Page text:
Skip to main content

Black Star Riders - Heavy Fire album review

Third time around, and the Riders are a star turn

Cover art for Black Star Riders Heavy Fire

In the (sometimes) good old days, bands could take three albums or more to find their range and hit the mark. These days that rarely happens, because we all demand an instant impact. So let’s celebrate Black Star Riders. They’ve gradually attuned their craft and style, building a solid foundation with two firm albums, both of which showed promise and hinted that things were about to take off. And now, with new album Heavy Fire, the band have made it all happen.

Listen to the record and firstly you’ll note the astonishing dual-guitar feed between Scott Gorham and Damon Johnson. It’s powerful, palpably melodic and used to great effect, because it’s never overemphasised. Secondly, Ricky Warwick’s vocals have never sounded so charismatic and at ease. He’s telling stories, and does it without any affectation; you feel he’s talking to you one-on-one. Thirdly, the songs are fully rounded without ever seeming like they’ve been too honed. Some bands ruin good ideas by making them sound like they’ve spent too long incubating. That’s not the case with Heavy Fire. And finally, Nick Raskulinecz has done a splendid job with his production. He’s combative enough for everyone to know he’s been involved, but knows the musicians well enough not to make the mistake of overloading things with unnecessary technical touches. The result is a cracking album that sets the tone with the opening strides from the title track and never lowers the bar over the following nine

Black Star Riders explore the blues in their own fashion with True Blue Kid, lock into a metallic groove for Ticket To Rise, give a power ballad stir on Cold War Love and skirt across AOR territory with Testify Or Say Goodbye. And while the band do show they’ve got a grip on various genres – you can hear hints of funk and even jazz at times – there’s a cohesion throughout the record.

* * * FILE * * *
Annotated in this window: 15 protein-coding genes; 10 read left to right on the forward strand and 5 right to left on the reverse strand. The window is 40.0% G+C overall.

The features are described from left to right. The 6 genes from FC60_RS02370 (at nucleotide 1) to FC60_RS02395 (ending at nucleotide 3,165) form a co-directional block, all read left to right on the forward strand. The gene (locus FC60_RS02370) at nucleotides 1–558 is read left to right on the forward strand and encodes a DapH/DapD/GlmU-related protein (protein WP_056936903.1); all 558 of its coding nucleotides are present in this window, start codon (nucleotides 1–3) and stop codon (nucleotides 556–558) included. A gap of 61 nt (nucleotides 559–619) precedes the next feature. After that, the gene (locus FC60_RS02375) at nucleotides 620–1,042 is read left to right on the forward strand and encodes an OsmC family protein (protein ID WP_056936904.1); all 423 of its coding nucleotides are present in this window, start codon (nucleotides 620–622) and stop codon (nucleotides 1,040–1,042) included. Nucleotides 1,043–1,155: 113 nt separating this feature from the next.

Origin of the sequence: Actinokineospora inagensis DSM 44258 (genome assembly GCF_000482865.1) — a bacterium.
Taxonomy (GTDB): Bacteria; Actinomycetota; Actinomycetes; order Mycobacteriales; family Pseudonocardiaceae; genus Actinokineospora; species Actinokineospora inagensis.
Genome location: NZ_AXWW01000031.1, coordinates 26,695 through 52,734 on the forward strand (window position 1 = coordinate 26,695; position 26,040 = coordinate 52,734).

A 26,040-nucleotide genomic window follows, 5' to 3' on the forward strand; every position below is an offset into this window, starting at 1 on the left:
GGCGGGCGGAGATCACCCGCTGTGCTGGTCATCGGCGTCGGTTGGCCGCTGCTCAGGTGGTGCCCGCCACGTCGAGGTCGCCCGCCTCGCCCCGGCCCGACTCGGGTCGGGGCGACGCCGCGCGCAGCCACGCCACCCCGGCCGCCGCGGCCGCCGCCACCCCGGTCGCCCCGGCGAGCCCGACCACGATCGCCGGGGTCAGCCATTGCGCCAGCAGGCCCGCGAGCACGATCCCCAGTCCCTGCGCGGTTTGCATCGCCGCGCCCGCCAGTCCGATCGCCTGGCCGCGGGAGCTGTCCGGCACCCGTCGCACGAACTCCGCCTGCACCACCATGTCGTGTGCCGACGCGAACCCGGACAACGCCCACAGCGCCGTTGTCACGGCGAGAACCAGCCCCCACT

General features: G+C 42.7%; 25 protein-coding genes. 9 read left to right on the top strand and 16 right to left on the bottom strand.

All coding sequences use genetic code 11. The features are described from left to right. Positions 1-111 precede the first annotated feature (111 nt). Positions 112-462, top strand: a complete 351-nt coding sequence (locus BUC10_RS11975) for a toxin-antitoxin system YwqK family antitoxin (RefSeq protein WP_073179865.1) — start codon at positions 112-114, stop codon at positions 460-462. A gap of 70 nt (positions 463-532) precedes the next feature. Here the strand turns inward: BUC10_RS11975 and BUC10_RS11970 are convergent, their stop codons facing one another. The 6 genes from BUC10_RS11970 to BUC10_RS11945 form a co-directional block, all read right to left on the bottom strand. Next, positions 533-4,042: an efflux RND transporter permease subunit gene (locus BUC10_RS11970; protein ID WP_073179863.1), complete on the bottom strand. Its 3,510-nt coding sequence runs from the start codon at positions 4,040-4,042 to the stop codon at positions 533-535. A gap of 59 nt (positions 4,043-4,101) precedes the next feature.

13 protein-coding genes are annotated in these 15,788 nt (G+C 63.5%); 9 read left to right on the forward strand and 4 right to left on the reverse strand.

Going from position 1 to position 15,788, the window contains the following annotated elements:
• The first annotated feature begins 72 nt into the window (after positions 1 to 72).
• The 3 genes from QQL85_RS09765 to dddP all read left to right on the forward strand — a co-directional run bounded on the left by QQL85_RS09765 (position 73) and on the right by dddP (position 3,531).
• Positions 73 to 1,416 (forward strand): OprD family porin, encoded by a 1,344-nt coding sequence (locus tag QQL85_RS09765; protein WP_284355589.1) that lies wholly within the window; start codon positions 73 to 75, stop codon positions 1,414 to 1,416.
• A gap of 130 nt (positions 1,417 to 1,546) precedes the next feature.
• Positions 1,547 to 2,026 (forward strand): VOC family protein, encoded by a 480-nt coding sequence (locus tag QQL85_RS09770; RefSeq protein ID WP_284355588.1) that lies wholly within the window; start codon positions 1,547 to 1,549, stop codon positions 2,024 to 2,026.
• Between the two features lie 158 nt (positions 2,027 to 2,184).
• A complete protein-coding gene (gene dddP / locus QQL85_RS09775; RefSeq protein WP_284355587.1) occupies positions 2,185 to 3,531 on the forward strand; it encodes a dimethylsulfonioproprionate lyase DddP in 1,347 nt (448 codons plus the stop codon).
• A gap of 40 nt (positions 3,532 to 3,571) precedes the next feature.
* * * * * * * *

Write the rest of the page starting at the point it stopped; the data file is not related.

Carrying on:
Malcolm Dome had an illustrious and celebrated career which stretched back to working for Record Mirror magazine in the late 70s and Metal Fury in the early 80s before joining Kerrang! at its launch in 1981. His first book, Encyclopedia Metallica (opens in new tab), published in 1981, may have been the inspiration for the name of a certain band formed that same year. Dome is also credited with inventing the term "thrash metal" while writing about the Anthrax song Metal Thrashing Mad in 1984. He would later become a founding member of RAW rock magazine in 1988.

In the early 90s, Malcolm Dome was the Editor of Metal Forces magazine, and also involved in the horror film magazine Terror, before returning to Kerrang! for a spell. With the launch of Classic Rock magazine in 1998 he became involved with that title, sister magazine Metal Hammer, and was a contributor to Prog magazine since its inception in 2009. He was actively involved in Total Rock Radio (opens in new tab), which launched as Rock Radio Network in 1997, changing its name to Total Rock in 2000. In 2014 he joined the TeamRock online team as Archive Editor, uploading stories from all of our print titles and helping lay the foundation for what became Louder.

Dome was the author of many books on a host of bands from AC/DC to Led Zeppelin and Metallica, some of which he co-wrote with Prog Editor Jerry Ewing.